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Effects of Birth Control Pills on the Hormonal Systems

cup full of vitamins


This month I am writing on a topic that I often get questions about:  what are the effects of birth control pills (made of synthetic hormones) on my body?  Recently, I came across an excellent scientific article on this topic full of references for all the data stated here.  I am grateful to those authors and credit them. You can find that article in the link below.

Hormones are the regulators of our body systems and the functions they provide. These include regulating mood, reproductive health, and the general balance of all the other body systems to prevent imbalance and disease. Hormones must generally stay in balance over the long term to create good health.  Most of our hormonal system regulation is interactive between our hypothalamus-pituitary-adrenal-thyroid-gonadal (ovaries/testes) axis in the body. It is very sensitive to any endocrine imbalance.

Factors such as our environment, lifestyle, and genetics influence this delicate balance. The birth control pill (BCP) is one of the most common causes of upsetting this interdependent balance between adrenals, thyroid, and ovaries.  BCP’s are used to prevent pregnancy and to treat many hormonally caused diseases/conditions from PMS (pre-menstrual syndrome) and acne, to PCOS (polycystic ovary disease).

BCP’s include estrogen and progesterone analogues (i.e., Ethinyl estradiol and progestin) but differ from the body’s natural hormones (or bio-identical hormones).  This conflict creates different risks.

Low estrogen is associated with increased susceptibility to cardiometabolic disease like obesity, diabetes, and cardiovascular disease.  Too much creates a state called estrogen dominance with effects way beyond tissues considered to be responsive to estrogen (breasts, ovaries, uterus).  Any estrogen-mimicking molecule, like BCP’s and environmental toxins/xenoestrogens, makes this state more likely.  If this condition continues over the length of time, it negatively contributes to conditions such as breast and ovarian cancer, uterine fibroids, endometriosis, PCOS, and infertility.

The part of the BCP which prevents pregnancy is synthetic progesterone, called progestin.  It is not an exact match molecularly to our body’s naturally produced progesterone and has different actions in the body. 

BCP’s affect our adrenal glands, causing mal-adaptive reactions.  These include increases in resting cortisol and blunted cortisol responses to stress.  Compared to women not on BCP’s, those using BCP’s showed significantly altered cortisol rhythms. (See previous articles on my website on the adrenals for details of symptoms these imbalances cause. Insert link)  These impairments can lead to anxiety, depression, reduce learning and memory, and trigger disease development. Monitoring and addressing adrenal status can be very helpful to any BCP user.

BCP’s have effects on the thyroid gland.  The thyroid plays a vital role in the ovaries and reproductive health.  BCP’s produce a protein that binds free thyroid hormones which may increase the need for thyroid medication to provide adequate FreeT4 (a thyroid hormone) and ultimately FreeT3 (another).  BCP use has been connected with users sometimes having larger than normal thyroid glands. Commonly, BCP users have low levels of the essential minerals for the thyroid, zinc, and selenium.  Symptoms related to low thyroid function include fatigue, weight gain, constipation, depression, cardiovascular disease. Every woman on BCP’s should be tested for thyroid function and treated appropriately.  (See previous articles I have written on this subject on the website. Insert Link )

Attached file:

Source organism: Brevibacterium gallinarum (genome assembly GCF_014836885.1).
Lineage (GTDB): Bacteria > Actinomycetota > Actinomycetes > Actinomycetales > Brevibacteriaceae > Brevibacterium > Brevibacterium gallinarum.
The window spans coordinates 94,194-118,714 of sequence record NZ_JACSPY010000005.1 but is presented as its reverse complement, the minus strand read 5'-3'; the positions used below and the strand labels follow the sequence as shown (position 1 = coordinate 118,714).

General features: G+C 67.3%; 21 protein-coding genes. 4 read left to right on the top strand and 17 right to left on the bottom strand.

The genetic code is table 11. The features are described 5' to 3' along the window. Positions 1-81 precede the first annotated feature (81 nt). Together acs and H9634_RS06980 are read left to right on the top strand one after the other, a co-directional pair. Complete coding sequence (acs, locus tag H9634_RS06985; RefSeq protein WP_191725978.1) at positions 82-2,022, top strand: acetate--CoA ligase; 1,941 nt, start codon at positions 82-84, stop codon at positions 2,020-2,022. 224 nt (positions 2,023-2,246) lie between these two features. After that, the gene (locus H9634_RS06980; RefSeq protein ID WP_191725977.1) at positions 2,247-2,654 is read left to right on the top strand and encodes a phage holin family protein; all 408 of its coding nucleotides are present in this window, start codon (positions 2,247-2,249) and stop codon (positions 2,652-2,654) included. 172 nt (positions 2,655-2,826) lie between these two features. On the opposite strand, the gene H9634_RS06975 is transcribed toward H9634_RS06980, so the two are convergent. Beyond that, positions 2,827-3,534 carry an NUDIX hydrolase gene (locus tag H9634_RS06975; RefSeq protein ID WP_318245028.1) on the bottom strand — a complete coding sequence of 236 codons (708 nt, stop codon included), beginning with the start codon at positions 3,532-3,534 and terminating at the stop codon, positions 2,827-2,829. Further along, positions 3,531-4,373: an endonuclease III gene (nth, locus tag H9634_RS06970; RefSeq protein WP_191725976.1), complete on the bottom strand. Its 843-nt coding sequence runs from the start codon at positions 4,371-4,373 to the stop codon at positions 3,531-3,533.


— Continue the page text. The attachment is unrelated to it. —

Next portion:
BCP’s effects on the ovaries.  When on BCP’s 1 in 5 users report they experience low libido, vaginal dryness, pain with sex, and discomfort of the vulva.  Also, many experience muscle loss and metabolic changes leading to weight/fat gain.  These are most likely the effects of lowered testosterone levels caused by the BCP’s. The synthetic “progesterone,” progestin in the BCP reduces testosterone production by 60%.  Also, BCP’s increase production of a protein that binds with testosterone making it ineffective (See other articles on testosterone effects on the website.) In patients with acne and PCOS, these “side effects” have some benefit but often with the associated symptoms of sexual dysfunction above.

Furthermore, studies have shown that discontinuing the BCP’s may not reverse these effects.  More research is needed to understand why.  But, potential long term negative effects on sexual, metabolic, and mental health are possibilities in some BCP users due to its effect on testosterone.

Birth control is a necessary choice for women of childbearing age. And, I encourage you to look at and consider all the options available before just automatically going onto BCP’s.  (Especially evaluate the IUD without progestin.) Consider the short and long term consequences of what you are doing and make the best-informed choice for you.  If you or someone you know is on BCP’s, I encourage you to get your adrenals, thyroid, and nutrients checked with a Functional Medicine clinician who can help you keep those hormonal systems balanced.  My staff and I are available for this or any support you may need.

Happy fall to everyone!